Organic Canada

What Does it Mean to Be Organic in Canada?

In December 2008, the standards of products that can be labelled organic are being revised. The interesting part of this is that the standards address how livestock are housed (remember, organic does not mean free-range). These are outlined in the "Organic Production Systems — General Principles and Management Standards" document listed below. These standards, once voluntary, will soon be law.

"A certification body shall certify an agricultural product as an organic product if it determines, after evaluation, that

(a) in the case of a multi-ingredient product, at least 70% of its contents are organic products;

(b) the substances used in the production of the agricultural product are those set out in, and used in the manner described in, the most recent edition of CAN/CGSB 32.311, entitled Organic Production Systems — Permitted Substances List; and

(c) the methods of production used and the control mechanisms in place comply with the requirements set out in the most recent edition of CAN/CGSB 32.310, entitled Organic Production Systems — General Principles and Management Standards, and with the general principles respecting organic production set out in those standards."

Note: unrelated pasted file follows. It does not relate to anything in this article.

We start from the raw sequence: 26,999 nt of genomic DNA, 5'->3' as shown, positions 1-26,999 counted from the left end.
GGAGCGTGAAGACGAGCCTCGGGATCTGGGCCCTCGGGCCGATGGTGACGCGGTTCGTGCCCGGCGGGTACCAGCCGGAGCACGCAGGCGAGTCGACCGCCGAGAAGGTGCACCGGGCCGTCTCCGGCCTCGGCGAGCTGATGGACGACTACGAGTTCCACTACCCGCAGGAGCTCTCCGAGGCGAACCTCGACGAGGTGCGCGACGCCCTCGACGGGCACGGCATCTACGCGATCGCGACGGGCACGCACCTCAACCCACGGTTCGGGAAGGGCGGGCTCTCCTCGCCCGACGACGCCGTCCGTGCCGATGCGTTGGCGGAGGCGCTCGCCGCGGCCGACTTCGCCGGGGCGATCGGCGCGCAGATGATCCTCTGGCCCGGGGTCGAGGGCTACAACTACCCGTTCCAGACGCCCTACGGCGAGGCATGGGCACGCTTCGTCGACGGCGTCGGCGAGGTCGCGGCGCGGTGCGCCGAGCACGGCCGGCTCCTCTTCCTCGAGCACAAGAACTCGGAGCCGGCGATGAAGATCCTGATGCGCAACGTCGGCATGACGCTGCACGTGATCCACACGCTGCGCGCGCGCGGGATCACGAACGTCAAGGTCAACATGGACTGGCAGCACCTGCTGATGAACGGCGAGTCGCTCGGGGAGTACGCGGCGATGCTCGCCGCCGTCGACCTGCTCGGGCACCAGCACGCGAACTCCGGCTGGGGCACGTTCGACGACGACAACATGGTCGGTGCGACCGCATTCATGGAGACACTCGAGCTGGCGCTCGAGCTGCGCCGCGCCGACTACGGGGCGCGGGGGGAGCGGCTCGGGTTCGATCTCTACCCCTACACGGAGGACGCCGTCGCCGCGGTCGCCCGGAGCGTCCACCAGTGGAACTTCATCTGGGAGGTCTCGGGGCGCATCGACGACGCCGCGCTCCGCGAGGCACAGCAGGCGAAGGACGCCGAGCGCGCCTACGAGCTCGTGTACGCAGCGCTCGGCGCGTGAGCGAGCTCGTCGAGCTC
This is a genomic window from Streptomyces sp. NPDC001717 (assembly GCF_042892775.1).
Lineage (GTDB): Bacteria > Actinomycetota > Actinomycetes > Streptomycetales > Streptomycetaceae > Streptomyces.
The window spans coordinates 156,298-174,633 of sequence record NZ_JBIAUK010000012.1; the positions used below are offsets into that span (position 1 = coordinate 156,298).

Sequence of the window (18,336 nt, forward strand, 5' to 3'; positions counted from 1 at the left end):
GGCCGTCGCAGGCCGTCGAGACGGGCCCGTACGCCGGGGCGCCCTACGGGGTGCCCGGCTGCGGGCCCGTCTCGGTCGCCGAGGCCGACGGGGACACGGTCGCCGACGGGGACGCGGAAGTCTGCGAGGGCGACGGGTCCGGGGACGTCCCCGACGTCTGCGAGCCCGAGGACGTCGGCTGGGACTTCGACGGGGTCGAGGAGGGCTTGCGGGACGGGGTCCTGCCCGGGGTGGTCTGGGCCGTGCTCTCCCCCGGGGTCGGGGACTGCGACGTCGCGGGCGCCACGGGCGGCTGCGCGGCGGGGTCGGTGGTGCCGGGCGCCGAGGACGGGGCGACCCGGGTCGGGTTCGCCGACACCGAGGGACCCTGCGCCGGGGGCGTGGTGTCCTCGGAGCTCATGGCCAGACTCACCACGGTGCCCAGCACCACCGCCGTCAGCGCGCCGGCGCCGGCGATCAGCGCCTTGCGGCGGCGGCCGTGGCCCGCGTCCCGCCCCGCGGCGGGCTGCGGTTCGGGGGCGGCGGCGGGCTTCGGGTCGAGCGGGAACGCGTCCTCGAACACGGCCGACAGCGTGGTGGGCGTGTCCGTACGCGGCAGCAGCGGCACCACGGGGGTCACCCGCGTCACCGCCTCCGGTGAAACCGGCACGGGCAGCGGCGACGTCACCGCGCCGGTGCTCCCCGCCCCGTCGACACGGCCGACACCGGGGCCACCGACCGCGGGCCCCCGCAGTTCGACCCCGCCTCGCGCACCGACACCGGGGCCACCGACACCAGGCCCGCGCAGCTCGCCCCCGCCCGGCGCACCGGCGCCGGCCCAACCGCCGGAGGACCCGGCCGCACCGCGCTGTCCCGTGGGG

The standards apply to Canadian products AND products being imported into Canada from foreign countries.

A Regulatory Regime in Transition - Private to Public

As I write this, there are 13 private organizations that regulate what is organic in each province. By 2009, there will be one national standard, and one national regulator.

"With the growth of the organic sector, a federal government regulation became necessary, in order to protect Canadian consumers and support further growth of the industry. This makes organic certification a legal requirement, as of December 2008, for people wanting to sell products labelled as organic.
The new regulatory regime also addresses confusion about organic labels.

By December 2008, you can start looking for the 'Biologique Canada Organic' and be assured the product is certified to Canadian Organic Production Standards." (Taken from the Canadian Organic Growers website)

I think it's very important that we have a national standard that doesn't allow for interpretation. Though it was nice to have 'voluntary standards', that doesn't mean everybody was producing their organic products in the manner we would imagine/to the regulations we might assume are being enforced.

Where to Buy Organics in Canada

The Canadian Organic Growers website has a list of databases that offer directories for places across Canada that sell organic food. Check it out!